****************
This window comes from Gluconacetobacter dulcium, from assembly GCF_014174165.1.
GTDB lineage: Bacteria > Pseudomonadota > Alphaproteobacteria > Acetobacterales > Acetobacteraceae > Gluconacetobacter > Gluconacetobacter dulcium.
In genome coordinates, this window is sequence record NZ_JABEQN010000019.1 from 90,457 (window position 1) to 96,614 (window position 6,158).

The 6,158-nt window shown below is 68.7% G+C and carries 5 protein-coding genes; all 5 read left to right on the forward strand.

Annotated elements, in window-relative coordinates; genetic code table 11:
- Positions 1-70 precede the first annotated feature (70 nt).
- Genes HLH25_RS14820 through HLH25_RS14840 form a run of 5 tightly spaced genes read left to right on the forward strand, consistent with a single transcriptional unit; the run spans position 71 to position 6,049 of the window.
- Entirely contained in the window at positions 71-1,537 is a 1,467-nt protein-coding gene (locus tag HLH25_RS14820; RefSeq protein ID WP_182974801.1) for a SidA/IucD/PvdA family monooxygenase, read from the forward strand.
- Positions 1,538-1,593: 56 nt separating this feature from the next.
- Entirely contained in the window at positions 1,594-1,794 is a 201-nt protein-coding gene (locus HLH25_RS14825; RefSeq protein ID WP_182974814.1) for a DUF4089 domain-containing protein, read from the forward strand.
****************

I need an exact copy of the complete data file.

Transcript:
This window comes from Gluconacetobacter dulcium, from assembly GCF_014174165.1.
GTDB lineage: Bacteria > Pseudomonadota > Alphaproteobacteria > Acetobacterales > Acetobacteraceae > Gluconacetobacter > Gluconacetobacter dulcium.
In genome coordinates, this window is sequence record NZ_JABEQN010000019.1 from 90,457 (window position 1) to 96,614 (window position 6,158).

The 6,158-nt window shown below is 68.7% G+C and carries 5 protein-coding genes; all 5 read left to right on the forward strand.

Annotated elements, in window-relative coordinates; genetic code table 11:
- Positions 1-70 precede the first annotated feature (70 nt).
- Genes HLH25_RS14820 through HLH25_RS14840 form a run of 5 tightly spaced genes read left to right on the forward strand, consistent with a single transcriptional unit; the run spans position 71 to position 6,049 of the window.
- Entirely contained in the window at positions 71-1,537 is a 1,467-nt protein-coding gene (locus tag HLH25_RS14820; RefSeq protein ID WP_182974801.1) for a SidA/IucD/PvdA family monooxygenase, read from the forward strand.
- Positions 1,538-1,593: 56 nt separating this feature from the next.
- Entirely contained in the window at positions 1,594-1,794 is a 201-nt protein-coding gene (locus HLH25_RS14825; RefSeq protein ID WP_182974814.1) for a DUF4089 domain-containing protein, read from the forward strand.